Production: Elizabeth Triegaardt, Robin van Wyk, Johnny Bovang, Andrew Warth
Choreography: Adele Blank, Robin Van Wyk, Yarisha Singh, Kirsten Isenberg, Mazilier/Petipa
Cast: Members of Cape Town City Ballet with Daniel Rajna and Tracy Li, and Zama Dance School
Venue: Artscape Theatre
WHILE there is no want of beauty in this collage of five ballets, a more appropriate title for the production would be Ballet for All Seasons, since diversity is its salient feature.
From the bright, jazzy pas de dix of Zama’s Uvuyo (Celebrate) to the classical elegance of Paquita, the audience are taken through many a change of style and mood, with no fewer than four new works to stimulate curiosity.
Of these, the first is Zama’s curtain-raiser choreographed by Adele Blank, who succeeds in challenging the young executants while keeping the work’s demands realistic for fledgling performers. Their well-honed, adrenalin-charged ensemble provides an engaging start to the production.
In strong contrast is Kirsten Isenberg’s Of Gods and Men: evanescent, austere and intriguing, it offers some statuesque tableaux in a minimalist setting as men interact with divinities (the latter represented by women). A highlight is the pas de trois from leads Laura Bosenberg and Thomas Thorne, joined by Jesse Milligan in a graceful exhibition of polished ensemble.
Then comes what for many must count as the programme’s most memorable inclusion – Robin Van Wyk’s classically conceived pas de deux, Fragile Balance, featuring Tracy Li and Daniel Rajna among the three alternate casts. Danced to the haunting strains of Max Bruch’s Concerto for Violin and Orchestra, it traces the moody rapport between a man and a woman. Seamless entente between Li and Rajna results in exquisite control which in no way diminishes the warmth of their performance.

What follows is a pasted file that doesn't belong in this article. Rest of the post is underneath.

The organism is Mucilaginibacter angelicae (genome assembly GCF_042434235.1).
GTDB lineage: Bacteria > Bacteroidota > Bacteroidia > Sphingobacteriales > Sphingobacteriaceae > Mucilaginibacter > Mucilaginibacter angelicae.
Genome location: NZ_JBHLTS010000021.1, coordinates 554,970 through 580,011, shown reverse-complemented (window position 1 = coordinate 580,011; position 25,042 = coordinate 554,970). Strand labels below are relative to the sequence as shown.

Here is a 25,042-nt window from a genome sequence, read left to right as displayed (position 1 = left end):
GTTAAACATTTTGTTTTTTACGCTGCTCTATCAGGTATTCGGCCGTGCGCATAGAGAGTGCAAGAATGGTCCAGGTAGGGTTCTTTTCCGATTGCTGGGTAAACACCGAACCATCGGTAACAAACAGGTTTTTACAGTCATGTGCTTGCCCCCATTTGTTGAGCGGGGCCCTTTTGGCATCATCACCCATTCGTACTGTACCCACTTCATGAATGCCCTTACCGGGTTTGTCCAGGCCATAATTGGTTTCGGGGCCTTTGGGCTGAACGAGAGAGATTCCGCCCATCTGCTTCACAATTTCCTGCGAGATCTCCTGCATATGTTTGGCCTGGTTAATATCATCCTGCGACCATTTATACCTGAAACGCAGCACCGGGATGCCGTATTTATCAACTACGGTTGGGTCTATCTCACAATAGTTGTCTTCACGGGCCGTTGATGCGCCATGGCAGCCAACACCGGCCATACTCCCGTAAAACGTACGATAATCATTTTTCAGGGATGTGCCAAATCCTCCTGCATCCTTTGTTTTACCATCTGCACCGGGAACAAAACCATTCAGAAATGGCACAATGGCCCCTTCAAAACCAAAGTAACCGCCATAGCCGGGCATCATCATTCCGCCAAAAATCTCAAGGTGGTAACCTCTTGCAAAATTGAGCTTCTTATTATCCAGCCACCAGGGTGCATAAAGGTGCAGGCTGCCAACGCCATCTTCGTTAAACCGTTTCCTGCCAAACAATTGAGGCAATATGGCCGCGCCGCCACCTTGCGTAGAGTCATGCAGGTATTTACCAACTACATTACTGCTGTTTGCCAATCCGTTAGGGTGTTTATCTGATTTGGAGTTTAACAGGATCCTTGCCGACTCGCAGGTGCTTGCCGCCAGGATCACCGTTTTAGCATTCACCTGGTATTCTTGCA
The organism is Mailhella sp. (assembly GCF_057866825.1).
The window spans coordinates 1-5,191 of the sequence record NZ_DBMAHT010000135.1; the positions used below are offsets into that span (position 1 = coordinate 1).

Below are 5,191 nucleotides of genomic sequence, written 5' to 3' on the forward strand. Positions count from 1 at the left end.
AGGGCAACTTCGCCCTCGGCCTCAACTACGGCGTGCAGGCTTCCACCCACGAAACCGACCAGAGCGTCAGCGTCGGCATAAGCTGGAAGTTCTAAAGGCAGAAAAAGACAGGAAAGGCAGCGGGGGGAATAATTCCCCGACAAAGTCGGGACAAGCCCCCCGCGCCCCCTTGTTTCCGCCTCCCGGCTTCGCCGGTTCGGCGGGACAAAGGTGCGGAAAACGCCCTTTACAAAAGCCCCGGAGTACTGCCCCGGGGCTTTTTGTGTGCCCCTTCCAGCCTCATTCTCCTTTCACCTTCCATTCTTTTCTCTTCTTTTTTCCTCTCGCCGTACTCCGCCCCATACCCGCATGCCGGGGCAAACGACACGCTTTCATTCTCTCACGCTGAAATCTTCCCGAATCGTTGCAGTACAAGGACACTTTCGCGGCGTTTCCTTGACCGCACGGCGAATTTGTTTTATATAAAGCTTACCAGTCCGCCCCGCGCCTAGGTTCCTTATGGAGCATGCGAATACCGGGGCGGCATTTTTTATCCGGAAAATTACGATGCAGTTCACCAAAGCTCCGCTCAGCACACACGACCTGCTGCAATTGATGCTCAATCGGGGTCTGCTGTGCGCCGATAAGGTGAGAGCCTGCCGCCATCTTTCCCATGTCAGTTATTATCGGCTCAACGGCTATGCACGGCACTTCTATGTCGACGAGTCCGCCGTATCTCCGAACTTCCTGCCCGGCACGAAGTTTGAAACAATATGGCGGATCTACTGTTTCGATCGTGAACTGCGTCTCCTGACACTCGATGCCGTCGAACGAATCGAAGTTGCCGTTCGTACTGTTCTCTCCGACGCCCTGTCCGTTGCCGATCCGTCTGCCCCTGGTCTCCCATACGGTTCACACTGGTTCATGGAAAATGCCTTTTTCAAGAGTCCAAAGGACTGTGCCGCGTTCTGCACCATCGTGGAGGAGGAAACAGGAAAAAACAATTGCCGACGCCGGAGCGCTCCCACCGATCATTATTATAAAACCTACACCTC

Thereafter Yarisha Singh’s jaunty but poignant narrative ballet, Serendipity, rings the changes as it gently showcases the love life of young couples in a provincial French town.
We have colour-coded lovers epitomising different aspects of male/female relationships, from conflict-habituated (aggressive red) through deeply amorous (blue) to pure white, the hue of a new but doomed love-affair.
Despite the tragic element of the plot, the ending is sweetly upbeat with its message that life goes on after loss. Bosenberg and Thorne are at their most lyrical as the white-costumed leads.
Finally, for traditionalists, there is the all-too-seldom-performed Paquita with its sumptuous costumes, formal set and eye-enchanting choreography.
A notable performance is that of Mami Fujii, alternating as the lead with an on-form Kim Vieira. Both offer volcanic execution of this ballet’s demanding solos.
As for the corps’ ensemble, it is of the highest calibre, attesting to hours of committed rehearsal.
Ballet Beautiful will be remembered for different reasons depending on individual taste, but there is something for everyone in its varied programme.